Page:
Sheffield research group call for minimum booze price

Prof Sir Ian Gilmore
Prof Sir Ian Gilmore
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Calls by a Sheffield research group for a minimum alcohol price have been backed by national and international experts.

Now the Government has been urged to bring in the changes.

Sheffield University’s Sheffield Alcohol Research Group recommended a 45p per unit minimum price two years ago to cut soaring deaths from liver disease.

New research in Canada has found the benefits of minimum pricing could be up to three times higher than predicted by Sheffield University.

And Prof Sir Ian Gilmore, Britain’s most senior liver disease expert, said it is now time to bring in the policy after deaths from alcohol-related liver conditions jumped four fold since the 1970s.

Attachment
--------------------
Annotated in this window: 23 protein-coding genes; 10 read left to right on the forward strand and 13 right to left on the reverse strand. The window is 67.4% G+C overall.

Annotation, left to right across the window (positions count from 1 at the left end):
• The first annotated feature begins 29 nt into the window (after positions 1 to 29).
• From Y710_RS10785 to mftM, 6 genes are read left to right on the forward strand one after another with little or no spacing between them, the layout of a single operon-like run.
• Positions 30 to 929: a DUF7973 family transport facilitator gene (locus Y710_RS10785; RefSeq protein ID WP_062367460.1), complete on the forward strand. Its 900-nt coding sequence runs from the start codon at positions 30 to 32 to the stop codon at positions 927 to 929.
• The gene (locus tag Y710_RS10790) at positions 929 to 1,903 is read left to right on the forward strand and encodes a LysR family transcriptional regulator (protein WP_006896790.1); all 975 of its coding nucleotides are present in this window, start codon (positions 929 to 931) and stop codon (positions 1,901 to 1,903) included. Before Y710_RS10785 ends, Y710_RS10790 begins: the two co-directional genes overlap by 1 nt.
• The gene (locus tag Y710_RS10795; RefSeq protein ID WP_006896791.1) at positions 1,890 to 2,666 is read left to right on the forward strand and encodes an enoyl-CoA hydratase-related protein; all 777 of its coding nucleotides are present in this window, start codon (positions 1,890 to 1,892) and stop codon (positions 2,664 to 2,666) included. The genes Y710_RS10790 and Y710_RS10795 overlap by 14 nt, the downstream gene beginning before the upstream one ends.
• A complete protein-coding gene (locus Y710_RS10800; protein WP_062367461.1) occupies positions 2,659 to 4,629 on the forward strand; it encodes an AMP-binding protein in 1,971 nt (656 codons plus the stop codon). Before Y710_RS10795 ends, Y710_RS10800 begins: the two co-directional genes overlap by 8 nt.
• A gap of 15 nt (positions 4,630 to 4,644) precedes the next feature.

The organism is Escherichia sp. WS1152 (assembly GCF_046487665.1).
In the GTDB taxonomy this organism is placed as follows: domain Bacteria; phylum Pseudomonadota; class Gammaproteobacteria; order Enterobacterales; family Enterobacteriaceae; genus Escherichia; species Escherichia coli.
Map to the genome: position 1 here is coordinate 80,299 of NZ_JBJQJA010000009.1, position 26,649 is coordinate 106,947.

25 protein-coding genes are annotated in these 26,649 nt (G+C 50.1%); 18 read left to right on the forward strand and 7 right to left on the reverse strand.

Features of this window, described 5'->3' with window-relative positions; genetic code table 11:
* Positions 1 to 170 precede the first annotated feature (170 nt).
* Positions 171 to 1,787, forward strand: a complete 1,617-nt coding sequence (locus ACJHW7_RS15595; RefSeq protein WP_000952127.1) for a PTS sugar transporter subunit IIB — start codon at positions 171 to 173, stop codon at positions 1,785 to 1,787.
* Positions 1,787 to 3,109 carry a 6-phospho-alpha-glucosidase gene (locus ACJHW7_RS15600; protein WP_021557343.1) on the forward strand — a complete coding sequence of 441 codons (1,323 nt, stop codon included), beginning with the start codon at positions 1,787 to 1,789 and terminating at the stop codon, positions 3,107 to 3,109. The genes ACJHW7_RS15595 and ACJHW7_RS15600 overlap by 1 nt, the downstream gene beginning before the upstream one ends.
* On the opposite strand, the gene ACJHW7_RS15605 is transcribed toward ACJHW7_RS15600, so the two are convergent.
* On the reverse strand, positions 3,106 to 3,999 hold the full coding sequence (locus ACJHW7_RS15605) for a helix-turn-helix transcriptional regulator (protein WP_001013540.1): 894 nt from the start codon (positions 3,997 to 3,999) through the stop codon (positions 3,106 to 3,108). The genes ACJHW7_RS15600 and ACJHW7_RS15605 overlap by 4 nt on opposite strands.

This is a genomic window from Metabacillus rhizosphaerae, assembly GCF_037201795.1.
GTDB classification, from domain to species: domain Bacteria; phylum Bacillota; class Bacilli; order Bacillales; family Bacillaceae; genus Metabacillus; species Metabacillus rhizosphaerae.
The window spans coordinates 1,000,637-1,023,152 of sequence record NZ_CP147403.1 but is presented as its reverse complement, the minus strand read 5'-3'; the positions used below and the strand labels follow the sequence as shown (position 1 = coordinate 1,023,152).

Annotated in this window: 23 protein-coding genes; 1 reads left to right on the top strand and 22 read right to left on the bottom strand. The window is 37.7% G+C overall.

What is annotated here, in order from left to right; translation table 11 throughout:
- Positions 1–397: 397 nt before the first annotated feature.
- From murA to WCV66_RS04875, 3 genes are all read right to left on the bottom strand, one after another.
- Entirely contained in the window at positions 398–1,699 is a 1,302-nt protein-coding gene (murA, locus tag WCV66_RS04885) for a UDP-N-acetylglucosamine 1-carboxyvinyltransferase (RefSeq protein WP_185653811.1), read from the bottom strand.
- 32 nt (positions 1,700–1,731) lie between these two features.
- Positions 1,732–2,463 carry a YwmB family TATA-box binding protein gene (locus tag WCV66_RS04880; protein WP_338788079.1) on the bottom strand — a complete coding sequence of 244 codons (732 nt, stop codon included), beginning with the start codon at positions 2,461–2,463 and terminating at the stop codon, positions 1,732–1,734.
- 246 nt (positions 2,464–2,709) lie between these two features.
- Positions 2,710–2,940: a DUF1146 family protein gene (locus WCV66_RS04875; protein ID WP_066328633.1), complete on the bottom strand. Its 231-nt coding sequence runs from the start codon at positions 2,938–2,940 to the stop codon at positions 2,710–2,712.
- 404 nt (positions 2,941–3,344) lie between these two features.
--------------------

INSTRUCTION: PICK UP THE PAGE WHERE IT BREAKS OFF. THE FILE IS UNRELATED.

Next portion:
The calls were made at a conference in London hosted by charity Alcohol Concern and attended by members of the Sheffield research team.

Prof Tim Stockwell, director of the Centre for Addictions Research in British Columbia, Canada, said: “After the Sheffield research, we did studies which showed that for every 10 per cent increase in the minimum unit price, there was a 9 per cent reduction in acute alcohol-related hospital admissions from poisoning, violence and road crash injuries.

“There was a reduction in serious liver diseases over two to three years.”

Canada has had minimum prices since the 1920s and the study looked at trends in 89 areas over a nine-year period.

Sir Ian, president of the British Society of Gastroenterology, said he backed minimum pricing.

He said: “Health Secretary Jeremy Hunt is not following the evidence on how we can reduce alcohol-related liver diseases in terms of availability, promotion and pricing of alcohol.

“Instead, regulation is getting laxer.

“Modelling by Sheffield University suggests the poor but moderate drinker would be paying in the region of a couple of pounds a year extra from minimum pricing.

“At the moment, supermarket discounting is focused on bulk discounts for alcohol.”

Sir Ian said deaths nationally from liver disease have risen from 1,200 a year in 1970 to 5,000 a year now.

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